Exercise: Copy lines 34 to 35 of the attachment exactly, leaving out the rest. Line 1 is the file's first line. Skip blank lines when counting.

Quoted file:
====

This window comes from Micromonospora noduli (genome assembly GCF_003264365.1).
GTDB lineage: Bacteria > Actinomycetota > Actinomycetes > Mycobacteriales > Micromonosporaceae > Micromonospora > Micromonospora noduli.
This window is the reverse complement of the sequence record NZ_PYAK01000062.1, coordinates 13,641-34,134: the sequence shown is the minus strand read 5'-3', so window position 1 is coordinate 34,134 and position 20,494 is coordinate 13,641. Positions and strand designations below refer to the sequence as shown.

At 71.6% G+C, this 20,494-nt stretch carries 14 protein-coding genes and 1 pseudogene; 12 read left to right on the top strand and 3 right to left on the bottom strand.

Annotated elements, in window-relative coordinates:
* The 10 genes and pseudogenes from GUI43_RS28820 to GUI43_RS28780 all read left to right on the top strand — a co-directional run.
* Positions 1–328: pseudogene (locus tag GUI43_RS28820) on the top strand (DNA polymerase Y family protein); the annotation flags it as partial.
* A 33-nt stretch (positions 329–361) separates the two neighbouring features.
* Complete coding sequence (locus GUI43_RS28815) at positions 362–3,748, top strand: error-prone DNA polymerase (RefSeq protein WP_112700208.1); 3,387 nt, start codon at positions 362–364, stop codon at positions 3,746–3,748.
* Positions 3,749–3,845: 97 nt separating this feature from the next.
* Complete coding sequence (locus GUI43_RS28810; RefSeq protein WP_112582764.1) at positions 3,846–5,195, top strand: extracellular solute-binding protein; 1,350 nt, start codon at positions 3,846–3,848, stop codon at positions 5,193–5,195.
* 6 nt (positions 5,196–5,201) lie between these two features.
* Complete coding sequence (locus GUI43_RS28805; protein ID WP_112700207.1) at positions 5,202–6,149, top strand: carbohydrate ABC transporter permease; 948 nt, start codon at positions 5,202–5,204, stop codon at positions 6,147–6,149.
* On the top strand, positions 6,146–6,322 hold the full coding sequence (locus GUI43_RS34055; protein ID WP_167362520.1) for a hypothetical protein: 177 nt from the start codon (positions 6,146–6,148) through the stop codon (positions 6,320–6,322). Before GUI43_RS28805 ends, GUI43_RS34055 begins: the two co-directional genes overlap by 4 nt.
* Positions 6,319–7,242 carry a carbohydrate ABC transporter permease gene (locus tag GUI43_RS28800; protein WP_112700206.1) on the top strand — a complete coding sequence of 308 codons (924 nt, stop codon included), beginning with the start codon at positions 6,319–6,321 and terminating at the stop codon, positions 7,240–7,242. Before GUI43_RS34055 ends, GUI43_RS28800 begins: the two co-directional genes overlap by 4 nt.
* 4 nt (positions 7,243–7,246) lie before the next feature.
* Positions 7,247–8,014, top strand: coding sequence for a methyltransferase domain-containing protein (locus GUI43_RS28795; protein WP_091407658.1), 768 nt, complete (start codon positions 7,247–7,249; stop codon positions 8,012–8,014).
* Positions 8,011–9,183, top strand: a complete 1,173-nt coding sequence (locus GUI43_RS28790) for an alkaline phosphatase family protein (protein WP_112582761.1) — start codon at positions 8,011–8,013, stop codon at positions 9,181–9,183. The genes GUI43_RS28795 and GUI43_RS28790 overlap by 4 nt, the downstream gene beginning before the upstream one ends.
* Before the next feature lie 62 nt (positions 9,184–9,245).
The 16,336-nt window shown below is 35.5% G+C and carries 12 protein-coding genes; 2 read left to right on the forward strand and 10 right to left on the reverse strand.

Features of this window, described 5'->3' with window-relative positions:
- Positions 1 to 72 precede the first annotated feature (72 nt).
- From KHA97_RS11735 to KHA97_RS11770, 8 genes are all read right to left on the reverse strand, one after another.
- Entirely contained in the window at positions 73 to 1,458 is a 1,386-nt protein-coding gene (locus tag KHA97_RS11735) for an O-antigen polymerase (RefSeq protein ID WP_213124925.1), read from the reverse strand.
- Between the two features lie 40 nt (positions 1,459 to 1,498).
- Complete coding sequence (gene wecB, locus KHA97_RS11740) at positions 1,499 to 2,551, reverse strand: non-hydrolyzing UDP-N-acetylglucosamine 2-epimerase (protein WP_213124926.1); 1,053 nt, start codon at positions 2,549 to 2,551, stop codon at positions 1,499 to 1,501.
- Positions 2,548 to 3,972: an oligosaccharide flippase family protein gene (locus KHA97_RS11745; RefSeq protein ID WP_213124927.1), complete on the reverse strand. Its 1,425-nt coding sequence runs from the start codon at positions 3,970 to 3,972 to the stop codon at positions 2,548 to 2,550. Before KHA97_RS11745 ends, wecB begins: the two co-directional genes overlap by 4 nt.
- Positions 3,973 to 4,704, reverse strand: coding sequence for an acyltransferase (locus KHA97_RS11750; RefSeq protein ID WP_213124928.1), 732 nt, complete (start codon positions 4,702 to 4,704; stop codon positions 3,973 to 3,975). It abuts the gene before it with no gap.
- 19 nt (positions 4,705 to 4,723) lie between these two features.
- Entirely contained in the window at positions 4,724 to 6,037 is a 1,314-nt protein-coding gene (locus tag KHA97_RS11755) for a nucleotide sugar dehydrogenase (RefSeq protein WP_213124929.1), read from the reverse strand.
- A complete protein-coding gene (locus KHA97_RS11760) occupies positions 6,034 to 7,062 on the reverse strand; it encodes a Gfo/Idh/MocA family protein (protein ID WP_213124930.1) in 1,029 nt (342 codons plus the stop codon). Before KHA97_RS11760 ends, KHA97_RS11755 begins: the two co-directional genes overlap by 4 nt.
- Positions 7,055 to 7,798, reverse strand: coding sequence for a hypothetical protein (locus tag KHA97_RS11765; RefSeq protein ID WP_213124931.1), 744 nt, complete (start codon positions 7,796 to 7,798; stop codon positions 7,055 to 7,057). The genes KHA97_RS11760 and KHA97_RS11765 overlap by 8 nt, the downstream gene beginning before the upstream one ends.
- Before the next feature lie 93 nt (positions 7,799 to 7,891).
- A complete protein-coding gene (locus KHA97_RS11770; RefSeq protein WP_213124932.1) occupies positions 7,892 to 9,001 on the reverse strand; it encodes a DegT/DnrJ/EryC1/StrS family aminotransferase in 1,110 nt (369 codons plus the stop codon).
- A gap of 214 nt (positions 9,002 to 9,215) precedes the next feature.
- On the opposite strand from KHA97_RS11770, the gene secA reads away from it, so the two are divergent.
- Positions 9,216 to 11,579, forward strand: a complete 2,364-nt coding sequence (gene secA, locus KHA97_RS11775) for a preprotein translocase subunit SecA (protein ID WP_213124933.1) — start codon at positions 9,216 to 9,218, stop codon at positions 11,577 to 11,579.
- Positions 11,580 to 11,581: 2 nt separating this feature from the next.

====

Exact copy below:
- A complete protein-coding gene (locus KHA97_RS11770; RefSeq protein WP_213124932.1) occupies positions 7,892 to 9,001 on the reverse strand; it encodes a DegT/DnrJ/EryC1/StrS family aminotransferase in 1,110 nt (369 codons plus the stop codon).
- A gap of 214 nt (positions 9,002 to 9,215) precedes the next feature.